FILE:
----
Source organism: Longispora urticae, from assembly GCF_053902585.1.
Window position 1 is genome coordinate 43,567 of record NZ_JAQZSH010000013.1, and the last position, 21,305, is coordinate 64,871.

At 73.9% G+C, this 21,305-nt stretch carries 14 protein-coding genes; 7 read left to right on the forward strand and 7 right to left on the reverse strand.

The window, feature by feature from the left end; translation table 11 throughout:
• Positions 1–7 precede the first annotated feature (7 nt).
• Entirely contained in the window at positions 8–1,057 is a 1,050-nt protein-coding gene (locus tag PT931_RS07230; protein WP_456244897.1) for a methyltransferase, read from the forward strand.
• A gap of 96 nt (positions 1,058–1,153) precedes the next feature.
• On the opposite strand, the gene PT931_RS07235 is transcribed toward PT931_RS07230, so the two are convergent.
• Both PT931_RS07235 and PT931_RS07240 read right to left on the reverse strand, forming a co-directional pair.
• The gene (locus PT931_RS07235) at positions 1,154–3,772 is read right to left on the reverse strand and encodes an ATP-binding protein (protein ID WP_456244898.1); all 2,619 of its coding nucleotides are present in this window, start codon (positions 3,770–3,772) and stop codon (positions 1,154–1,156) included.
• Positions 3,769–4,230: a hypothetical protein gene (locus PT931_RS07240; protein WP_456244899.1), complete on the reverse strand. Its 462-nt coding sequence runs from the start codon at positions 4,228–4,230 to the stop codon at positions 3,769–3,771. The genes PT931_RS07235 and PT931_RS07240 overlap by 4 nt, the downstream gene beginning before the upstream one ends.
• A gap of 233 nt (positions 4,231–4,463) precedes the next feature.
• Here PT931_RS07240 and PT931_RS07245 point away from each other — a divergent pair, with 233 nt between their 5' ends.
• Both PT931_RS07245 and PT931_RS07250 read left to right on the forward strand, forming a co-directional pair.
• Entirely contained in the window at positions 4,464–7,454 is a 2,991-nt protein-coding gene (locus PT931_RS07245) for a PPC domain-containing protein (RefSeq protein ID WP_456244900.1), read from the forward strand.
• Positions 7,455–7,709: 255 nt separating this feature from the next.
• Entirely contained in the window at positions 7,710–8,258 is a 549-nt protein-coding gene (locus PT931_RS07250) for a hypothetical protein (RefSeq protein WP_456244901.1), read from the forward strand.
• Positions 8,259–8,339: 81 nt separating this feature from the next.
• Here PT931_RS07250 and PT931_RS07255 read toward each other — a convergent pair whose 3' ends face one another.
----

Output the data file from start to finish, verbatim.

Source organism: Longispora urticae, from assembly GCF_053902585.1.
Window position 1 is genome coordinate 43,567 of record NZ_JAQZSH010000013.1, and the last position, 21,305, is coordinate 64,871.

At 73.9% G+C, this 21,305-nt stretch carries 14 protein-coding genes; 7 read left to right on the forward strand and 7 right to left on the reverse strand.

The window, feature by feature from the left end; translation table 11 throughout:
• Positions 1–7 precede the first annotated feature (7 nt).
• Entirely contained in the window at positions 8–1,057 is a 1,050-nt protein-coding gene (locus tag PT931_RS07230; protein WP_456244897.1) for a methyltransferase, read from the forward strand.
• A gap of 96 nt (positions 1,058–1,153) precedes the next feature.
• On the opposite strand, the gene PT931_RS07235 is transcribed toward PT931_RS07230, so the two are convergent.
• Both PT931_RS07235 and PT931_RS07240 read right to left on the reverse strand, forming a co-directional pair.
• The gene (locus PT931_RS07235) at positions 1,154–3,772 is read right to left on the reverse strand and encodes an ATP-binding protein (protein ID WP_456244898.1); all 2,619 of its coding nucleotides are present in this window, start codon (positions 3,770–3,772) and stop codon (positions 1,154–1,156) included.
• Positions 3,769–4,230: a hypothetical protein gene (locus PT931_RS07240; protein WP_456244899.1), complete on the reverse strand. Its 462-nt coding sequence runs from the start codon at positions 4,228–4,230 to the stop codon at positions 3,769–3,771. The genes PT931_RS07235 and PT931_RS07240 overlap by 4 nt, the downstream gene beginning before the upstream one ends.
• A gap of 233 nt (positions 4,231–4,463) precedes the next feature.
• Here PT931_RS07240 and PT931_RS07245 point away from each other — a divergent pair, with 233 nt between their 5' ends.
• Both PT931_RS07245 and PT931_RS07250 read left to right on the forward strand, forming a co-directional pair.
• Entirely contained in the window at positions 4,464–7,454 is a 2,991-nt protein-coding gene (locus PT931_RS07245) for a PPC domain-containing protein (RefSeq protein ID WP_456244900.1), read from the forward strand.
• Positions 7,455–7,709: 255 nt separating this feature from the next.
• Entirely contained in the window at positions 7,710–8,258 is a 549-nt protein-coding gene (locus PT931_RS07250) for a hypothetical protein (RefSeq protein WP_456244901.1), read from the forward strand.
• Positions 8,259–8,339: 81 nt separating this feature from the next.
• Here PT931_RS07250 and PT931_RS07255 read toward each other — a convergent pair whose 3' ends face one another.